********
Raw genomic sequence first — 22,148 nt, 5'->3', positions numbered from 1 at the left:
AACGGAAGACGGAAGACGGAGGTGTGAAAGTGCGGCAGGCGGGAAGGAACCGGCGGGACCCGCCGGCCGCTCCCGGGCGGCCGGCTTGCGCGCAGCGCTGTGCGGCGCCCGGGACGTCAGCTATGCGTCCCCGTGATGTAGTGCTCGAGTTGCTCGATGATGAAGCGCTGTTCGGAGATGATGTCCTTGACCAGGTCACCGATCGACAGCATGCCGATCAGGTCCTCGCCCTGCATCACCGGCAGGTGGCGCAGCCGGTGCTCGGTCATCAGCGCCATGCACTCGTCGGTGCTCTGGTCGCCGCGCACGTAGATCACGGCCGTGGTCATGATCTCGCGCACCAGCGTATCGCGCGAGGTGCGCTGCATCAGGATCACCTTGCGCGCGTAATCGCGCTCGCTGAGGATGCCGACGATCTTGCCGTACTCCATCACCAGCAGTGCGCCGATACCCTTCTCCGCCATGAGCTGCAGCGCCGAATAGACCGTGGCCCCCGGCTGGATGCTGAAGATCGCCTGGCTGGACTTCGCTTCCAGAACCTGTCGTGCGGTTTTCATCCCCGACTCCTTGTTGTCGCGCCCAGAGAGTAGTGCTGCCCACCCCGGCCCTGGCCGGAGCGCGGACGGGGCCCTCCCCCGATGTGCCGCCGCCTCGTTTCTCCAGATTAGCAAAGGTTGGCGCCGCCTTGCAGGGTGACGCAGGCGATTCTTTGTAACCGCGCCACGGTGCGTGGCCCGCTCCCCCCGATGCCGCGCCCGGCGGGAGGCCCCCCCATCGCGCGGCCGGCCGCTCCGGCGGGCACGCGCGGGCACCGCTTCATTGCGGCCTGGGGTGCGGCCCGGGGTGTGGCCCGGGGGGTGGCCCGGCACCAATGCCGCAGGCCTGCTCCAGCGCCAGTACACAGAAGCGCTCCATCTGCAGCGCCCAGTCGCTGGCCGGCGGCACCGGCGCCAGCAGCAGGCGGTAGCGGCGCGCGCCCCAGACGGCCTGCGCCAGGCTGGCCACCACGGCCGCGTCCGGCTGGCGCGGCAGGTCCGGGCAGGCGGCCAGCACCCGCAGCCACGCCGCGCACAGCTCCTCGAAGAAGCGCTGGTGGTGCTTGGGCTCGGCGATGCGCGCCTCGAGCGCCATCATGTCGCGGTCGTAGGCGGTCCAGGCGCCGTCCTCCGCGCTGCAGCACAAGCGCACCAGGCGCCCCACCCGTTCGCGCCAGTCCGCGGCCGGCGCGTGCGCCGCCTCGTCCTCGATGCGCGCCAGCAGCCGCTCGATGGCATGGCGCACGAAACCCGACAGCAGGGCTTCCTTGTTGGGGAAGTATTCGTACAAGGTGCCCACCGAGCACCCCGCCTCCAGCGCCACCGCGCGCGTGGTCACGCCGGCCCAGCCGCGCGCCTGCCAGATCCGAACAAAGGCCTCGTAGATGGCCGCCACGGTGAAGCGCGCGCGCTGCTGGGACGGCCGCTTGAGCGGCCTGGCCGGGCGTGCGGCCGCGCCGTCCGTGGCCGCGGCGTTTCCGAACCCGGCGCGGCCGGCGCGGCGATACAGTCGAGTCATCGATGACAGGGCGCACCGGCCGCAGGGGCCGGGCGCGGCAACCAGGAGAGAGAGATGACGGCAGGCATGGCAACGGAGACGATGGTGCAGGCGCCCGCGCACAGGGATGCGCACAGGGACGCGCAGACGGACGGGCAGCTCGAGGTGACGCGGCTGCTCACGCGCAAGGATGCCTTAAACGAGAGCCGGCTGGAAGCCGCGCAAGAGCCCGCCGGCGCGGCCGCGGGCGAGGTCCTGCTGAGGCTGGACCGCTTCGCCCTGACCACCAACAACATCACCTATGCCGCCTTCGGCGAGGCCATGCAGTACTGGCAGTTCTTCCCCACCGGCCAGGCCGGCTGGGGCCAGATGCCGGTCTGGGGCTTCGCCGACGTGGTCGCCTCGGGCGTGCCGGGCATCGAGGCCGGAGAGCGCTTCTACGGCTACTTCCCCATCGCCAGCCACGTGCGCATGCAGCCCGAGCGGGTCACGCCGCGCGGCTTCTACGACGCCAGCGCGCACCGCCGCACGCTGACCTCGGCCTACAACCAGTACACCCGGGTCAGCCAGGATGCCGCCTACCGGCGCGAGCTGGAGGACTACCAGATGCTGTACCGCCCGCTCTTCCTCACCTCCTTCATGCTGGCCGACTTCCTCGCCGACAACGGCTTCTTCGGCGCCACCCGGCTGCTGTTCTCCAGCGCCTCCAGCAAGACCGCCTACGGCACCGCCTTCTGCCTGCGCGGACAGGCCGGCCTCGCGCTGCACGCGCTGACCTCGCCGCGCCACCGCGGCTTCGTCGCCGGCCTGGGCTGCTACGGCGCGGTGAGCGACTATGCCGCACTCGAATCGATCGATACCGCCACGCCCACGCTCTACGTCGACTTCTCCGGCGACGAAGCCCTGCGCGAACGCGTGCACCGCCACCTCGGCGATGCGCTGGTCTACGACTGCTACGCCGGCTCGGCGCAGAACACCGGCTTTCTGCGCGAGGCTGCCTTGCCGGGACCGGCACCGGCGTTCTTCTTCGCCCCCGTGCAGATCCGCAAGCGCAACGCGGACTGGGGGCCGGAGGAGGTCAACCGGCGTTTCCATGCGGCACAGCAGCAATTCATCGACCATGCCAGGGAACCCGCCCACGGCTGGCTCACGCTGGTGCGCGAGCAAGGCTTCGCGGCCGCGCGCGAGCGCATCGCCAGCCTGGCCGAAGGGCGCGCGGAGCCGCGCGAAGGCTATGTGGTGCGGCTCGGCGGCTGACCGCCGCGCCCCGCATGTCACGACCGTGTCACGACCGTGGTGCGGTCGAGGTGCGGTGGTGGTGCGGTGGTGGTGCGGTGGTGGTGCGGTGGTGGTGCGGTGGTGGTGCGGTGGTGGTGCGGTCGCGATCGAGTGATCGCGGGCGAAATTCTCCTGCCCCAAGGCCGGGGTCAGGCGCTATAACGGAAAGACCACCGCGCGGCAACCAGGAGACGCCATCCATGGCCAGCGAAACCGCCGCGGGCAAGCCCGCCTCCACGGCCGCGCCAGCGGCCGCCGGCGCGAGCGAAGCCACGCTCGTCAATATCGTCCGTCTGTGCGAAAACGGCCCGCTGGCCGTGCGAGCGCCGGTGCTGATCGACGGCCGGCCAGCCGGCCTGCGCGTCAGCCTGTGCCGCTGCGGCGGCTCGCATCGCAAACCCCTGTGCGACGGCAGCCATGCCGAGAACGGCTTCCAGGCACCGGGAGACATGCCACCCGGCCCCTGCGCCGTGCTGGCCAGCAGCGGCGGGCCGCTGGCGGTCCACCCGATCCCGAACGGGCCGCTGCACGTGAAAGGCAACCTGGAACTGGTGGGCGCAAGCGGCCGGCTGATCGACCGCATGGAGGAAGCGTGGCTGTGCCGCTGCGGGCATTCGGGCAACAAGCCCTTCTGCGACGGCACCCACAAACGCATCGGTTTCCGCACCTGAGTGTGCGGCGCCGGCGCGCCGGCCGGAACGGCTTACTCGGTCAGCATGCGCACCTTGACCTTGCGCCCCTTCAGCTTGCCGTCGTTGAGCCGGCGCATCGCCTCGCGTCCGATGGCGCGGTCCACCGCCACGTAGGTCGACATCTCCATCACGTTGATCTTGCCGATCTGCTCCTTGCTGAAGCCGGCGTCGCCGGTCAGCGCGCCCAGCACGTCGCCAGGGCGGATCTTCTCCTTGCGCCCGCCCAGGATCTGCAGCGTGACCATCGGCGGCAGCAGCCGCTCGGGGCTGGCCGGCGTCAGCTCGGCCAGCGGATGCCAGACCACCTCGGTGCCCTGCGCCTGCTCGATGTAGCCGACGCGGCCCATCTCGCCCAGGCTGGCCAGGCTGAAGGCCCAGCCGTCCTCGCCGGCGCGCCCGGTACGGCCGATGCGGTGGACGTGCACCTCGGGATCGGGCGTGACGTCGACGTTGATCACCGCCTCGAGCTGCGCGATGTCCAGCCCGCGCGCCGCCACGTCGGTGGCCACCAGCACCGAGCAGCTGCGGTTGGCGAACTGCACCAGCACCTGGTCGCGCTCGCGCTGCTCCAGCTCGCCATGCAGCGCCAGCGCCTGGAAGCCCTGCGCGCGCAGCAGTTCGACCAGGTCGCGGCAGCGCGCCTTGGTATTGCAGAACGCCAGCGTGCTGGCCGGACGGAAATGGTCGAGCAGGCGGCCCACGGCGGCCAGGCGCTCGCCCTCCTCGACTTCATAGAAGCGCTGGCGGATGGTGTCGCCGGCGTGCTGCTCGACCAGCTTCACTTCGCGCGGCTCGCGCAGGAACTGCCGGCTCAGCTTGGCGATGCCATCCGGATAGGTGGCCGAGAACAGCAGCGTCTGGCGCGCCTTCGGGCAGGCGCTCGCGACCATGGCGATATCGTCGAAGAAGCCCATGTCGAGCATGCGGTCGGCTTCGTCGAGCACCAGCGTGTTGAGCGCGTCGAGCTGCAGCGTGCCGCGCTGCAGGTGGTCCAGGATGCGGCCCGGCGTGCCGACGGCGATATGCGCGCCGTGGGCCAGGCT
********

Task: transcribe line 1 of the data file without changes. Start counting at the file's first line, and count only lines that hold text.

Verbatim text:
Raw genomic sequence first — 22,148 nt, 5'->3', positions numbered from 1 at the left: